Olivia Rowe, Psychological and Behavioural Sciences alum, shares how she became a Senior Executive Officer for the Department of Health and Social Care and discovered the kind of career she wanted
When studying Psychological and Behavioural Sciences (PBS) at Cambridge, I was always interested in the ‘bigger picture’ implications of research. If childhood mental health problems are on the rise, what does this mean for our mental health system? And if poverty is a driver of mental illness, what does this mean for our welfare system?
…applying to the scheme helped me transition from a place of anxiety about what I was going to do after graduation to a place of enthusiasm for how I wanted to make my mark on the world.
Applying to the Fast Track Scheme
I didn’t know what a career in health policy was until I came across the Department of Health and Social Care (DHSC) Health Policy Fast Track Scheme online, a 3-year graduate scheme in health policy. This was an exciting opportunity to translate research into evidence-based health policies which could make a positive difference to society.
The application process was very long and consisted of online aptitude tests, a video interview, assessment centre and final interview. After reportedly receiving over 1000 applicants, I was amazed to make it to the final interview. However, my desire to get the job made me extremely nervous and as a result the interview didn’t go very well and I didn’t get the job. This was devastating as by this point I had set my heart on health policy. On reflection however, applying to the scheme helped me transition from a place of anxiety about what I was going to do after graduation to a place of enthusiasm for how I wanted to make my mark on the world.
Fortunately, DHSC placed me on their reserve list in case any other entry level jobs came up outside of the scheme. I was pleasantly surprised when DHSC got back in touch in the Summer with a job offer in children and young people’s mental health policy. This is an area I am particularly passionate about and I leapt at the opportunity!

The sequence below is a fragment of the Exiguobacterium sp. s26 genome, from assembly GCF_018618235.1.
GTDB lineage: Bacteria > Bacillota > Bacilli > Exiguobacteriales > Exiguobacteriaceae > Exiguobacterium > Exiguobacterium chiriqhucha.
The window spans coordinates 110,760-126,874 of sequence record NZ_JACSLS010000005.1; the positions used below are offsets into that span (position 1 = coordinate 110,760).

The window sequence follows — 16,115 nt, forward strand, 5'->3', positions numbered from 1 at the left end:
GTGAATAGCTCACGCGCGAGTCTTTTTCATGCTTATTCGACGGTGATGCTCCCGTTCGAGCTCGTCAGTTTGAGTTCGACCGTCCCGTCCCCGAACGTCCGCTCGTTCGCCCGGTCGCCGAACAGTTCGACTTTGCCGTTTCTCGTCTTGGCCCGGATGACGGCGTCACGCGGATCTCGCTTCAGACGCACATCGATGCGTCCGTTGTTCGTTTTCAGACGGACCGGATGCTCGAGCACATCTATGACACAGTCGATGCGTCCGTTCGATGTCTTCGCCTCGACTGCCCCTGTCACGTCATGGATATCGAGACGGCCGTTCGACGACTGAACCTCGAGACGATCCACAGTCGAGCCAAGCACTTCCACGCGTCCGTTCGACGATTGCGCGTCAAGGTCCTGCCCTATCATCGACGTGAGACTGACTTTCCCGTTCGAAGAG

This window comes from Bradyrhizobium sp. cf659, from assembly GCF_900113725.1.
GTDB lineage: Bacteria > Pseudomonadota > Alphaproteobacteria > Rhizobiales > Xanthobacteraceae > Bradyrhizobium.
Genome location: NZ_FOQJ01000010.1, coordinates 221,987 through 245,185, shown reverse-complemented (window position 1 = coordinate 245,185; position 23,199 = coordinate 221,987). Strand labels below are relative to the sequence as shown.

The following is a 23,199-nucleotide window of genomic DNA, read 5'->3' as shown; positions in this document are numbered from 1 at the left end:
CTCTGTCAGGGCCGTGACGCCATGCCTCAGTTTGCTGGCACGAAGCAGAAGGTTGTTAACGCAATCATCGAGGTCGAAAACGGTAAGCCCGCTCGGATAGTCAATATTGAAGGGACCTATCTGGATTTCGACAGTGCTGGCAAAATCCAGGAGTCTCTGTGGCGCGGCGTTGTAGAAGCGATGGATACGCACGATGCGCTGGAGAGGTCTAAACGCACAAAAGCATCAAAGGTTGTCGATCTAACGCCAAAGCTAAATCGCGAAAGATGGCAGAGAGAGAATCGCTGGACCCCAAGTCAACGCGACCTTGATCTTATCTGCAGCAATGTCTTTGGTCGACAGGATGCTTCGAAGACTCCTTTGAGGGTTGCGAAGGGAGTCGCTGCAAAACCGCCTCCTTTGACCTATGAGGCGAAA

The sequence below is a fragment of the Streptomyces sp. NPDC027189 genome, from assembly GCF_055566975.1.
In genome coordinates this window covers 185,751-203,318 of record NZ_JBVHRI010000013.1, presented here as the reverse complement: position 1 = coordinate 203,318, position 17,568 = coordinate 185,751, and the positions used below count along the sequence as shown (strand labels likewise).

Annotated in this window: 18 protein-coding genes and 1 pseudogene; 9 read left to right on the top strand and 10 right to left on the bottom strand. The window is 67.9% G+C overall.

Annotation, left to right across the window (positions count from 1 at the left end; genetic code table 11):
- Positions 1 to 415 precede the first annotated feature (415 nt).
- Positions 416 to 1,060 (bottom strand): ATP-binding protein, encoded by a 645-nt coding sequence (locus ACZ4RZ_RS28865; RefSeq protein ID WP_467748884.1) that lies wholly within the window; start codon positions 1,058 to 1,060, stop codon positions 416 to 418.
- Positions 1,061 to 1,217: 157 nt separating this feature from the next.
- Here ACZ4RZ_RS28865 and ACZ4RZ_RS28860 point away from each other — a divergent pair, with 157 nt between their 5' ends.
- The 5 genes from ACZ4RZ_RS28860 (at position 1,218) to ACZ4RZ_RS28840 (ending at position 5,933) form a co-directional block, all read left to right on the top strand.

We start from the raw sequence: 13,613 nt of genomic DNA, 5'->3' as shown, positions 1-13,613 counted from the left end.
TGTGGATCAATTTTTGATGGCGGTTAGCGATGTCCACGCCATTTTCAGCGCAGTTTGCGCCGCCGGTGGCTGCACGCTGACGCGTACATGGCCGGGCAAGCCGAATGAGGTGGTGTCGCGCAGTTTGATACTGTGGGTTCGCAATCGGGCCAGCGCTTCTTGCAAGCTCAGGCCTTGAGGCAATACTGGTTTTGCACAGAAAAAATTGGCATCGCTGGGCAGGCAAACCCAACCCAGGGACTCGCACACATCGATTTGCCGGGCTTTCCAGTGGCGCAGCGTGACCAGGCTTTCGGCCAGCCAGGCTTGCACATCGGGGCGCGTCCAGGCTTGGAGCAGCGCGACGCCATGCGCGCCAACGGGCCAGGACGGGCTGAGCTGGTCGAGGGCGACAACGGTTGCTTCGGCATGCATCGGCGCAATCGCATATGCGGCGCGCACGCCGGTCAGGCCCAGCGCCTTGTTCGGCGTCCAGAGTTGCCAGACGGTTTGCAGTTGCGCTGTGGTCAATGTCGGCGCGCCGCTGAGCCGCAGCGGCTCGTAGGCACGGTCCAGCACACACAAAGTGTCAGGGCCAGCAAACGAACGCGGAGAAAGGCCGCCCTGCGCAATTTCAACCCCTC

The crazy Cambridge essay deadlines have given me the ability to draft a ministerial briefing in an afternoon, something which was especially useful when supporting the fast-paced COVID-19 policy response.
Working as a civil servant
My first week at DHSC was euphoric. It was exactly the kind of ‘big picture’, strategic thinking I wanted out of a job, combined with a healthy adrenaline rush of last-minute briefings and rushes to Parliament for debates. I gained confidence, knowledge and skills in policy that helped me land a promotion to Senior Executive Officer (SEO) one year later. I now cover offender health, restrictive practice in mental health units and asylum-seeker and refugee mental health. It is a diverse and exciting policy brief and I have the freedom to come up with new ideas to put forward to ministers.
My PBS degree has helped me in a number of ways. It has given me a solid knowledge base in mental health and skills in critical analysis to create evidence-based policy proposals. The crazy Cambridge essay deadlines have given me the ability to draft a ministerial briefing in an afternoon, something which was especially useful when supporting the fast-paced COVID-19 policy response.
The highlights of my job include getting to influence and create government policies which have the power to make a huge difference to people’s lives. The civil service pay and benefits are very reasonable and I work a solid 9-5 to the amazement of my friends working in the private sector! On the flipside, as a civil servant you have to be objective and impartial and this can be difficult at times, especially when you are really passionate about your policy area.
The best thing I achieved in my final year at Cambridge was discovering the kind of career I wanted rather than landing any specific opportunity.
My takeaway for students
My advice to those interested in a career in policy is to not set your sights on one route in. Graduate programmes like the Fast Track Scheme are great opportunities but there’s also lots of entry level positions advertised on Civil Service Jobs and it is possible to progress at the same rate. I recommend using the STAR technique (Situation, Task, Action, Result) when writing your applications and focusing on the ‘how’ rather than the ‘what’. Lastly, know that rejection is completely normal (I experienced it lots!). The best thing I achieved in my final year at Cambridge was discovering the kind of career I wanted rather than landing any specific opportunity.